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elm-leaf blackberry

Habit Shrubs, 30–50 dm, unarmed or armed.

biennial, erect, then arching, usually moderately, rarely sparsely, hairy hairs stellate, eglandular, strongly pruinose;

prickles absent or sparse to dense, erect to hooked, stout, 3–10 mm, broad-based.


persistent or nearly so, ternate to palmately compound;

stipules filiform to linear, 4–12 mm;

leaflets 3–5, terminal ovate, elliptic, or suborbiculate to obovate, 4–10 × 2–6(–9) cm, base rounded to cuneate, unlobed, margins finely to moderately serrate, apex acute or acuminate to attenuate, abaxial surfaces with hooked prickles on larger veins, densely white short-velutinous, hairs usually minute, eglandular.


terminal, 10–60-flowered, paniculiform or thyrsiform.


unarmed or prickles moderate to dense, erect to hooked, densely short-hairy, eglandular.



petals usually pink, sometimes white, obovate or elliptic to suborbiculate, 5–12 mm;

filaments filiform;

ovaries apically hairy.


black, globose to ovoid, 1–1.5 cm;

drupelets 10–40, strongly coherent, separating with torus attached.


= 14.

Rubus ulmifolius

Phenology Flowering May–Jul.
Habitat Woodland edges, open areas, disturbed areas, moist soil
Elevation 0–500 m (0–1600 ft)
from FNA
CA; NJ; NV; OR; WA; s Europe; c Europe; n Africa [Introduced in North America; introduced also in s South America]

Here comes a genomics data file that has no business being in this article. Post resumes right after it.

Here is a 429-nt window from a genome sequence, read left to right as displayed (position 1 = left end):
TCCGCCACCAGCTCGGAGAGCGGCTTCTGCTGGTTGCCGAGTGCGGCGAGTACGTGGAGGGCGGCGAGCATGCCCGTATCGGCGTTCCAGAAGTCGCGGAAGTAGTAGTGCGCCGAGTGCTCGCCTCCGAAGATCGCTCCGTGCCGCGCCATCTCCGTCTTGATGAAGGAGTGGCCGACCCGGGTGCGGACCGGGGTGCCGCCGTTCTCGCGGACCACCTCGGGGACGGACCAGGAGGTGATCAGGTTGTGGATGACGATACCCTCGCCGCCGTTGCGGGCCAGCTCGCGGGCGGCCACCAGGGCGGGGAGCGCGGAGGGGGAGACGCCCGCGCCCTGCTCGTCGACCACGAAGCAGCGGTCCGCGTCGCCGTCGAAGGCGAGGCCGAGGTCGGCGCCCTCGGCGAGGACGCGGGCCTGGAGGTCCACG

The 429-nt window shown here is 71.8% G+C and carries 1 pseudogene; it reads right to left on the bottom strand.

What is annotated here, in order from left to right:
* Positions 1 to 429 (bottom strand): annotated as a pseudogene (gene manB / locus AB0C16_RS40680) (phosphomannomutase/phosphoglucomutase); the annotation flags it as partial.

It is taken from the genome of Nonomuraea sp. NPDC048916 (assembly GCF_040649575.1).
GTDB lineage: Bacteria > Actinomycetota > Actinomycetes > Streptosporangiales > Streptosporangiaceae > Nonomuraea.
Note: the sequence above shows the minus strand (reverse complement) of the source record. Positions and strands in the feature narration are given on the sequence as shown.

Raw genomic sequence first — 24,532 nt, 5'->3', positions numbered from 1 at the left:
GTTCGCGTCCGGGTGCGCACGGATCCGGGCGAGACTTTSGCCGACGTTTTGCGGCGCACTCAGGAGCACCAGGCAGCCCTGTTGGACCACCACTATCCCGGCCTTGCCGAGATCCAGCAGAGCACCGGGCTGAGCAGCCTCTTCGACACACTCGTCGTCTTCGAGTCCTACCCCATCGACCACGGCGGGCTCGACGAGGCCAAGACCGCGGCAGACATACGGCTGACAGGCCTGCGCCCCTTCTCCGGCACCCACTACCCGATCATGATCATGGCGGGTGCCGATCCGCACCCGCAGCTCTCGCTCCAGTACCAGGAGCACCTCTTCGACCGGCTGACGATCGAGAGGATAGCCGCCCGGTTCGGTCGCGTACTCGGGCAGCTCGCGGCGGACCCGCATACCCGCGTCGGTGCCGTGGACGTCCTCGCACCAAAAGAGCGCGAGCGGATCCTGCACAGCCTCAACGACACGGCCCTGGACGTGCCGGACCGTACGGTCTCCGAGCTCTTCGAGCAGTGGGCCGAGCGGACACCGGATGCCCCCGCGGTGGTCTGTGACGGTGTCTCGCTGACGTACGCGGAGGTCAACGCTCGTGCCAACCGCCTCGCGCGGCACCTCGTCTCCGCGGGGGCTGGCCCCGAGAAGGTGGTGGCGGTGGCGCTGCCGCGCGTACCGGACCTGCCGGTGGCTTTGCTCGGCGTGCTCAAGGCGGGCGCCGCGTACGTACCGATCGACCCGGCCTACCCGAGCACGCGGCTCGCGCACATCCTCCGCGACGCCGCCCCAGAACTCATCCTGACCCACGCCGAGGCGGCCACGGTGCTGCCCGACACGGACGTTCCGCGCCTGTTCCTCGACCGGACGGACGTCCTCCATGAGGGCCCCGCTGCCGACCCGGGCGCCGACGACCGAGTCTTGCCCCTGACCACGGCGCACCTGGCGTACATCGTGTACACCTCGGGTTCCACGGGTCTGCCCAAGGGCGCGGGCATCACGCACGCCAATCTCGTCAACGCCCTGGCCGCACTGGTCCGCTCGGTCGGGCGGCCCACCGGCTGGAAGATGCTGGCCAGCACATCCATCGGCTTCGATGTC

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Rubus ulmifolius can be distinguished, especially from the closely related R. bifrons and R. vestitus, by its strongly pruinose stems, finely serrate leaflets, and lack of glands throughout. Unlike R. ulmifolius, strongly pruinose native Rubus species lack relatively large and showy pink petals. Some new stems developing from tip-rooting, and early leaves on such stems (especially in shade), are not whitened abaxially and are tomentose. Such unusual stems develop typical leaves and surfaces in parts formed later.

There has been nomenclatural confusion over unarmed plants of Rubus ulmifolius (see E. Monasterio-Huelin and H. E. Weber 1996). Rubus inermis Willdenow is an illegitimate later homonym of R. inermis Pourret, and the type specimens for both names are of poor-quality. If an unarmed variety of R. ulmifolius is to be recognized, such as occurs in California, the name var. anoplothyrsus Sudre should be used instead of var. inermis (Willdenow) Focke.

Rubus ulmifolius is attractive and is potentially weedy but relatively uncommon, found primarily in coastal California from the San Francisco Bay region southward. It probably no longer persists in New Jersey, last collected there in 1897, and it is rare in Nevada and Oregon. Rubus ulmifolius likely hybridizes with R. bifrons where they co-occur; it is one of relatively few diploid and sexually reproducing species of European blackberries.

(Discussion copyrighted by Flora of North America; reprinted with permission.)

Source FNA vol. 9, p. 54.
Parent taxa Rosaceae > subfam. Rosoideae > tribe Rubeae > Rubus
Sibling taxa
R. allegheniensis, R. arcticus, R. bartonianus, R. bifrons, R. caesius, R. canadensis, R. chamaemorus, R. cuneifolius, R. deliciosus, R. flagellaris, R. glaucifolius, R. hispidus, R. idaeus, R. illecebrosus, R. laciniatus, R. lasiococcus, R. leucodermis, R. neomexicanus, R. nivalis, R. niveus, R. nutkanus, R. occidentalis, R. odoratus, R. parviflorus, R. parvifolius, R. pascuus, R. pedatus, R. pensilvanicus, R. phoenicolasius, R. pubescens, R. repens, R. saxatilis, R. setosus, R. spectabilis, R. trivialis, R. ursinus, R. vestitus
Synonyms R. discolor, R. ulmifolius var. anoplothyrsus
Name authority Schott: Isis (Oken) 1818: 821. (1818)
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